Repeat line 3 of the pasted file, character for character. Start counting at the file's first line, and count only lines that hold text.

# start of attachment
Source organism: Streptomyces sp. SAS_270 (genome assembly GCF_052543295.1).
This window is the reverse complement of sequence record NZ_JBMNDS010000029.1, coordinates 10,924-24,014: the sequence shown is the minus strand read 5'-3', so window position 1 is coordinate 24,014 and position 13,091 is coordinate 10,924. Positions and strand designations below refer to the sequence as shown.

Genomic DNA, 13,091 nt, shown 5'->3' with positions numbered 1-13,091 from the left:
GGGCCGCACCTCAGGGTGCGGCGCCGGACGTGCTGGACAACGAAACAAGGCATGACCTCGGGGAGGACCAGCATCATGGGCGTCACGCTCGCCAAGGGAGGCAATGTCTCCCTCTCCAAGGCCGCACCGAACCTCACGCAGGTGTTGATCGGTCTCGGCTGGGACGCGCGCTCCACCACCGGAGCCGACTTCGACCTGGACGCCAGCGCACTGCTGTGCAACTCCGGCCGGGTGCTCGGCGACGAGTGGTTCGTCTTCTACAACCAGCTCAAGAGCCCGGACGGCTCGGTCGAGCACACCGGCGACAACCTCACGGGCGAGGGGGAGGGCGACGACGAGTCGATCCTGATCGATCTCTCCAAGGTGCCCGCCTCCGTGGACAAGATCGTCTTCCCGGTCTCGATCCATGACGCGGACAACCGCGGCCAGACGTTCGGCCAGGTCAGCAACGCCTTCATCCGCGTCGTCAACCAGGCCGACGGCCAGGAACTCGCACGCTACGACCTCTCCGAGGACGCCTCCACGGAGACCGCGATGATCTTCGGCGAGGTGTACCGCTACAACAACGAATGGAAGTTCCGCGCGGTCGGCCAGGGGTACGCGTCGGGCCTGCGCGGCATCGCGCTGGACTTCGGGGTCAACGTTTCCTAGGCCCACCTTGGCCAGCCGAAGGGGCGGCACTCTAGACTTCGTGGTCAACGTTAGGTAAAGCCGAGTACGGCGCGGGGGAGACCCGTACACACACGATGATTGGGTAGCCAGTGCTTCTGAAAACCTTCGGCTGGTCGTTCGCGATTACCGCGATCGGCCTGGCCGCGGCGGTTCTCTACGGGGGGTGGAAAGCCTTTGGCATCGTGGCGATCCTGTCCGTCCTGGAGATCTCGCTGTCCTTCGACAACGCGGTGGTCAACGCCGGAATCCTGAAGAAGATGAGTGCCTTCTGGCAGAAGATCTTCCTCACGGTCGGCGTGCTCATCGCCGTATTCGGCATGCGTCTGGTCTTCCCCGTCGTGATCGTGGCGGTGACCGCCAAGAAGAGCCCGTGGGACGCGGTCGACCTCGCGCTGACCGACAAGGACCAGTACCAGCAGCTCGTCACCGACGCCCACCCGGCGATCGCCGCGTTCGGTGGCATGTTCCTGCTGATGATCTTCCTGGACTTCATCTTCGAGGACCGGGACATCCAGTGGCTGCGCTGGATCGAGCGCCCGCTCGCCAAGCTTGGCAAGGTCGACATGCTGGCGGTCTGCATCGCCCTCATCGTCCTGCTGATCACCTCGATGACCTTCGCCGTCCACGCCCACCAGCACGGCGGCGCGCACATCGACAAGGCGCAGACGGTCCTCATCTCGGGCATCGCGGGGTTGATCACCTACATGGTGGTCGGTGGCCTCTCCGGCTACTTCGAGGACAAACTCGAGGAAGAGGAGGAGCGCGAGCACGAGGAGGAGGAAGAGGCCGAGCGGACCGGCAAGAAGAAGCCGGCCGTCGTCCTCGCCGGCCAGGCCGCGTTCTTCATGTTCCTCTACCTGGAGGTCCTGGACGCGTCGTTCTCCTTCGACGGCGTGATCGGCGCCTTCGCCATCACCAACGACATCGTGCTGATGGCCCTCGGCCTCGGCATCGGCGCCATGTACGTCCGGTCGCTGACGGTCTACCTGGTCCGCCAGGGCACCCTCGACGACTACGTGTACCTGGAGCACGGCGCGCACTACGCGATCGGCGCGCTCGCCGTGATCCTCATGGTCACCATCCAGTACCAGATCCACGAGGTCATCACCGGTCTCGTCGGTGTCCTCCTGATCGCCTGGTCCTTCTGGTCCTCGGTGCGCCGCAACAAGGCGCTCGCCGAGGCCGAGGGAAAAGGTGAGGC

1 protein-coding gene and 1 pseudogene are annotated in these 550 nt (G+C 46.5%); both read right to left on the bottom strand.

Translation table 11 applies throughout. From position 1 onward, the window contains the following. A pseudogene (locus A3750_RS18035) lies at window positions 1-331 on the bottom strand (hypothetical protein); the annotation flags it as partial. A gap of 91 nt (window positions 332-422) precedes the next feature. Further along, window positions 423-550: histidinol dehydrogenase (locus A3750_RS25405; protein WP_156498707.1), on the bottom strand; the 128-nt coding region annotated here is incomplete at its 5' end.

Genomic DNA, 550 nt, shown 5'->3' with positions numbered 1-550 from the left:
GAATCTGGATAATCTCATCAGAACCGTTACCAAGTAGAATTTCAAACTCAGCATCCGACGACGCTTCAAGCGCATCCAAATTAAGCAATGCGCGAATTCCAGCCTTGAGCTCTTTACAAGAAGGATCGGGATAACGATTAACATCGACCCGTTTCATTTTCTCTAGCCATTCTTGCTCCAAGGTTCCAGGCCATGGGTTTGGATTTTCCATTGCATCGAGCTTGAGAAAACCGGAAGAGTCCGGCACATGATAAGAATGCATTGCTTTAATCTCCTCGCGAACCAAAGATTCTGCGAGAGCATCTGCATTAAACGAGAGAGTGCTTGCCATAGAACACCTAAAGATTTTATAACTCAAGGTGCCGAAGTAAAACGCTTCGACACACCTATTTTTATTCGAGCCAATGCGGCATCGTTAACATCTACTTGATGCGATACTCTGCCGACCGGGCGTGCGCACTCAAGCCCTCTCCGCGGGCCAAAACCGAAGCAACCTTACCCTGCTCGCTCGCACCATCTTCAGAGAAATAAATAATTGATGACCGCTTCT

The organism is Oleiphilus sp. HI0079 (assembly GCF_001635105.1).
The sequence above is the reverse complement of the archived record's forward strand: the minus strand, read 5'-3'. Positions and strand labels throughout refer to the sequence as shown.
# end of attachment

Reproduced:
Genomic DNA, 13,091 nt, shown 5'->3' with positions numbered 1-13,091 from the left: